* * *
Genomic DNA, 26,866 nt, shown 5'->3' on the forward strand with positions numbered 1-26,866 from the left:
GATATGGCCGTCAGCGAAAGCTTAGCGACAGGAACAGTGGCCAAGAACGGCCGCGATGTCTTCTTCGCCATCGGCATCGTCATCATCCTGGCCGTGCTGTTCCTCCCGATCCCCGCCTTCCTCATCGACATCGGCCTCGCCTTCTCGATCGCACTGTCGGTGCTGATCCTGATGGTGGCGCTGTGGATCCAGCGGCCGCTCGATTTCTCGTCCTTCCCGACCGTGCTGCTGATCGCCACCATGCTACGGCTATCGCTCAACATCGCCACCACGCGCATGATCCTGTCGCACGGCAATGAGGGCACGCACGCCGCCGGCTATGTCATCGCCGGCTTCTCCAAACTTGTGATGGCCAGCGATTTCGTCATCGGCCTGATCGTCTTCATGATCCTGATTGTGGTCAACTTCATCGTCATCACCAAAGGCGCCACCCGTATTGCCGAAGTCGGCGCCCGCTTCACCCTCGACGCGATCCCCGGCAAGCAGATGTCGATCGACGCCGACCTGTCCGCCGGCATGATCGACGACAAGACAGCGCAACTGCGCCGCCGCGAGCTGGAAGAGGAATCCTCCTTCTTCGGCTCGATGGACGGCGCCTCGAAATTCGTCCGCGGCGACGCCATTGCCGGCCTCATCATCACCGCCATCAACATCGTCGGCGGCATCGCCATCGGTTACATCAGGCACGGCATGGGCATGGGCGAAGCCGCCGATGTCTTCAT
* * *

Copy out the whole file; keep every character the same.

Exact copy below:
Genomic DNA, 26,866 nt, shown 5'->3' on the forward strand with positions numbered 1-26,866 from the left:
GATATGGCCGTCAGCGAAAGCTTAGCGACAGGAACAGTGGCCAAGAACGGCCGCGATGTCTTCTTCGCCATCGGCATCGTCATCATCCTGGCCGTGCTGTTCCTCCCGATCCCCGCCTTCCTCATCGACATCGGCCTCGCCTTCTCGATCGCACTGTCGGTGCTGATCCTGATGGTGGCGCTGTGGATCCAGCGGCCGCTCGATTTCTCGTCCTTCCCGACCGTGCTGCTGATCGCCACCATGCTACGGCTATCGCTCAACATCGCCACCACGCGCATGATCCTGTCGCACGGCAATGAGGGCACGCACGCCGCCGGCTATGTCATCGCCGGCTTCTCCAAACTTGTGATGGCCAGCGATTTCGTCATCGGCCTGATCGTCTTCATGATCCTGATTGTGGTCAACTTCATCGTCATCACCAAAGGCGCCACCCGTATTGCCGAAGTCGGCGCCCGCTTCACCCTCGACGCGATCCCCGGCAAGCAGATGTCGATCGACGCCGACCTGTCCGCCGGCATGATCGACGACAAGACAGCGCAACTGCGCCGCCGCGAGCTGGAAGAGGAATCCTCCTTCTTCGGCTCGATGGACGGCGCCTCGAAATTCGTCCGCGGCGACGCCATTGCCGGCCTCATCATCACCGCCATCAACATCGTCGGCGGCATCGCCATCGGTTACATCAGGCACGGCATGGGCATGGGCGAAGCCGCCGATGTCTTCAT